While some students have pursued PhDs in our Unit, several students who have obtained an honours degree with us have continued their postgraduate education at leading programs at the most prestigious universities around the world, among them the University of Cambridge and Princeton, Johns Hopkins, and Pittsburgh Universities.
Honours students are expected to complete four Honours level Units of Study successfully and write a 15,000 words thesis based on independent research. A thesis supervisor will guide you through the steps of conducting research for your thesis and writing up the results.
We currently offer four honours level units, which provide a comprehensive background in history and philosophy of science.
In addition, there are four units of study in which you need to enrol which represent work on your thesis.
Your thesis will be graded by two independent academics who are familiar with the thesis topic. The final grade for your Honours year is: 50% (average grade for Units of Study) and 50% (thesis mark).
To be eligible to enrol in the Honours program, you need to have a bachelors degree with an average grade of at least a credit. If you graduated from the University of Sydney, you are expected to have majored in HPS. If you are from another university, you are expected to have a similar background.
However, we have accepted students with a minimal background in HPS if they have good reasons to pursue an honours degree with us. You could acquire the required knowledge by taking units of study or reading courses either before or during your honours year. Whether this option is appropriate and what should be the courses taken will be decided for each applicant personally, according to the judgment of the Unit.
If you would like to pursue this option, please contact HPS Honours Coordinator.
Students may take an honours year in applied mathematics, pure mathematics or mathematical statistics and, from 2020, data science. In all cases, assessment is by a combination of coursework (~40%) and a project (~60%). While the three divisions offer courses separately, the honours program is flexible and students are encouraged to consult the relevant honours coordinator if they are interested in taking a course from another division.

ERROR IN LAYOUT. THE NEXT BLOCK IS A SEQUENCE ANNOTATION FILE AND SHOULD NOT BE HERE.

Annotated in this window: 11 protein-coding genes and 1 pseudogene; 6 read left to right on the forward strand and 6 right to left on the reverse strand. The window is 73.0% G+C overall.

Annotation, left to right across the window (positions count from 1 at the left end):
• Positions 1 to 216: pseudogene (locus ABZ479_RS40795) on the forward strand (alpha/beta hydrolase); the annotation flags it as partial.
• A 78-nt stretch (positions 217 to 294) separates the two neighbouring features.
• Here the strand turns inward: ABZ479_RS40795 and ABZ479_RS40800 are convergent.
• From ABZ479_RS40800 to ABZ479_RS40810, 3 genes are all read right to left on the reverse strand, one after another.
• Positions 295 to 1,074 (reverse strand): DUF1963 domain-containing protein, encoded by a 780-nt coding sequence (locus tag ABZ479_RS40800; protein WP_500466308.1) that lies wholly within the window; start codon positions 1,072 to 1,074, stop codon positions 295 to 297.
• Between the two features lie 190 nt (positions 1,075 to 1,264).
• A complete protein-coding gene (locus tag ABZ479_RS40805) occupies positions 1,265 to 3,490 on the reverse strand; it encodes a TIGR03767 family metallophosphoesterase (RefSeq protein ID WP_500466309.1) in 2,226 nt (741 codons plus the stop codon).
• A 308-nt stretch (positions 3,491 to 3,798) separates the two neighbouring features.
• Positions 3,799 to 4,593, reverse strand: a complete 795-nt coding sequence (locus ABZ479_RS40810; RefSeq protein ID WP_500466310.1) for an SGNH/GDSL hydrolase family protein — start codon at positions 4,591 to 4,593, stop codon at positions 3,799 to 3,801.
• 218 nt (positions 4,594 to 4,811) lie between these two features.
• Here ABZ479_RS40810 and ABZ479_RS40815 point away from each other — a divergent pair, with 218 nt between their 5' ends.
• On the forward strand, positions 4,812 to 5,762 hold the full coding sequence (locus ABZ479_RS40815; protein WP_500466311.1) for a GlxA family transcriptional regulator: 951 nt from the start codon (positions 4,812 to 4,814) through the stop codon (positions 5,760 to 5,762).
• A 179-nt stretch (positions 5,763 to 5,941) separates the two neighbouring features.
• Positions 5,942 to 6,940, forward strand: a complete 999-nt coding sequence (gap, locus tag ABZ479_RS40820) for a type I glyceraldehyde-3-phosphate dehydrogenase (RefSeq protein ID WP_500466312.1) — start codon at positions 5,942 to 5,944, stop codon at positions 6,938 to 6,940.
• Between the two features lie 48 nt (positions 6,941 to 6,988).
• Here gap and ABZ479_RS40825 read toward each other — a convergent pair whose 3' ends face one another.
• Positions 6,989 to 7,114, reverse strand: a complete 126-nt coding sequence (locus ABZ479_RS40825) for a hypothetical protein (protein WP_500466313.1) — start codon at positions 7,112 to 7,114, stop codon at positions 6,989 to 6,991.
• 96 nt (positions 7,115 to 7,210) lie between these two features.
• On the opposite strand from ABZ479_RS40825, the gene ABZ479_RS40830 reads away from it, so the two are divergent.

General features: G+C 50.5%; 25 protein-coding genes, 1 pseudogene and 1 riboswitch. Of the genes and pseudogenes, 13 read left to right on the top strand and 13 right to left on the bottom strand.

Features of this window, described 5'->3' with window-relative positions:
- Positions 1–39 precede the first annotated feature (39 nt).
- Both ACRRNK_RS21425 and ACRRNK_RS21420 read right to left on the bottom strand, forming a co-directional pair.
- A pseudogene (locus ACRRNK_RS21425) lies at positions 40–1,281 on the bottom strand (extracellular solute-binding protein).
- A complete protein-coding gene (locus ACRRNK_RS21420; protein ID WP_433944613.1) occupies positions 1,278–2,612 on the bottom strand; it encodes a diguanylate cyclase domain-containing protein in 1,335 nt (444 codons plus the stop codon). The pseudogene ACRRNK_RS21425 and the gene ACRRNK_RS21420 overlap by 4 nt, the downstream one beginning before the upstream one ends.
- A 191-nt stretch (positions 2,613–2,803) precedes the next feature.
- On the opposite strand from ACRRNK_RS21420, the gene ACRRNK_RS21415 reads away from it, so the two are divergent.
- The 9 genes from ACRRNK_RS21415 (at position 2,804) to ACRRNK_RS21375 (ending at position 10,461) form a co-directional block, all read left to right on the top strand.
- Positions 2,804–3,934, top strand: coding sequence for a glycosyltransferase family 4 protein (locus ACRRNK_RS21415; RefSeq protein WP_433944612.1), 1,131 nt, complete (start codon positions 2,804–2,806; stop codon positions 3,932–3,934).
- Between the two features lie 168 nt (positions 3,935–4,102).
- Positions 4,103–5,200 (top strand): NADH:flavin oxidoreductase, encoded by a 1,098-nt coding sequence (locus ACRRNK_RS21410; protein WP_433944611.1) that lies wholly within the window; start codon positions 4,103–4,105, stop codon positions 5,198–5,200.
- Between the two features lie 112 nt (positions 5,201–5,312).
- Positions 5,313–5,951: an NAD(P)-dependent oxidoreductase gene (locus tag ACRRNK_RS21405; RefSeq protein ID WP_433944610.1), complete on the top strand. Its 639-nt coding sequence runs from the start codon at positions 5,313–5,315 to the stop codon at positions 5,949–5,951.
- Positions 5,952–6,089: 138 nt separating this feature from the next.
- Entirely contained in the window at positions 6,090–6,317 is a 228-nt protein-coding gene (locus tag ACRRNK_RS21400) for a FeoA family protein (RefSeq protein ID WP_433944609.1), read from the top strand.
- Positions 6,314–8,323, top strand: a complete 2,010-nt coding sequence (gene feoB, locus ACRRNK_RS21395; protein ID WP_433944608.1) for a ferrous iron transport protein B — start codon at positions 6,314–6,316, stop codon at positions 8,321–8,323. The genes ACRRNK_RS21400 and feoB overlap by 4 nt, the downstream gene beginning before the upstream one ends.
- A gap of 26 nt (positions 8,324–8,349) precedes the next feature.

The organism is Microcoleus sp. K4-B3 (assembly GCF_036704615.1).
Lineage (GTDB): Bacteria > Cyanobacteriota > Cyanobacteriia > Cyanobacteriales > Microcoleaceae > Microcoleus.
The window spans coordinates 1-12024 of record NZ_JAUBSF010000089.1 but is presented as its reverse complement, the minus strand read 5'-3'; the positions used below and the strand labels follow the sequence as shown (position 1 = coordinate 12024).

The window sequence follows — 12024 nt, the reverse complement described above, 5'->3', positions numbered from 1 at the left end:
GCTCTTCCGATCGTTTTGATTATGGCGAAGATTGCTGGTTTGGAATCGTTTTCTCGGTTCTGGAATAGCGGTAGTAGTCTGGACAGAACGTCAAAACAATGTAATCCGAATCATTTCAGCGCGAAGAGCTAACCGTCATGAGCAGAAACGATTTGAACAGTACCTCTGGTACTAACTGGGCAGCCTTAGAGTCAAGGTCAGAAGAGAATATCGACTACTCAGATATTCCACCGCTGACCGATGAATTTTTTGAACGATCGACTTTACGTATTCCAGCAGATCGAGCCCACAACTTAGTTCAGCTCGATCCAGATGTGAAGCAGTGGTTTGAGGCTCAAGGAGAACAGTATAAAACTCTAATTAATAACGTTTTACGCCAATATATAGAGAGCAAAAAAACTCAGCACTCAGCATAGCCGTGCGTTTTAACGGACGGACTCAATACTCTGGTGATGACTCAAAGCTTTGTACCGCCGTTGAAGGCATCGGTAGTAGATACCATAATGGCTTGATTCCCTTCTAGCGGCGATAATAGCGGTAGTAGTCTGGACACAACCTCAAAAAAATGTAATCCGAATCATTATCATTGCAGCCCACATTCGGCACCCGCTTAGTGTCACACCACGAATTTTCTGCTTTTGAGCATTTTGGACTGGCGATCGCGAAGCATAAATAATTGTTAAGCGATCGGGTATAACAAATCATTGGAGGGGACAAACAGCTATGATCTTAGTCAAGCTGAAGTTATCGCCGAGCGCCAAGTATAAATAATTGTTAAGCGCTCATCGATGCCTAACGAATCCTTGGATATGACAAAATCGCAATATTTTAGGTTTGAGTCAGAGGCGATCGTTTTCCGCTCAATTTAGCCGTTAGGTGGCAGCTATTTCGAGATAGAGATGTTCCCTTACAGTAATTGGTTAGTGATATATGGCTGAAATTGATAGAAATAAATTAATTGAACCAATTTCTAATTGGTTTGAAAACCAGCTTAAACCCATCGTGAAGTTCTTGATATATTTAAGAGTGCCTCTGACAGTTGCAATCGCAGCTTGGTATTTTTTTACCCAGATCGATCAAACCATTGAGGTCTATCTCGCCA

An honours years in the medical sciences is undertaken either within a specific discipline, such as Anatomy & Histology, Physiology, Pharmacology and Pathology, or externally in any Research Institute or Clinical School associated with these disciplines (in particular those affiliated with the Bosch Institute).
Each research project is under the supervision of a member of academic staff and, in the case of external candidates, in association with a supervisor from the laboratory where the work will be performed.
The primary objectives of an honours year are to
To enrol in a Bachelor of Science (Honours) or Bachelor of Medical Science (Honours) or equivalent degree, the Faculty requires that students must have obtained a weighted average mark of 65 or greater, and have approached a supervisor who has agreed to undertake supervision of the nominated project. Students not meeting this criterion may consult the honours coordinator to discuss the possibility of entry.
To obtain an honours degree in physics it is necessary to complete a fourth undergraduate year which is devoted to the study of physics.
Students may also undertake Honours course part-time over two years (in which case the research project must be completed in two consecutive semesters), and/or start mid-year.
Upon completion, a student is eligible for the award of First Class Honours, Second Class Honours (Division 1 or 2) or Third Class Honours. University Medals in Physics are awarded to the top students if the standard achieved is sufficiently high.
The same course is taken by candidates for the Graduate Diploma in Science (Physics).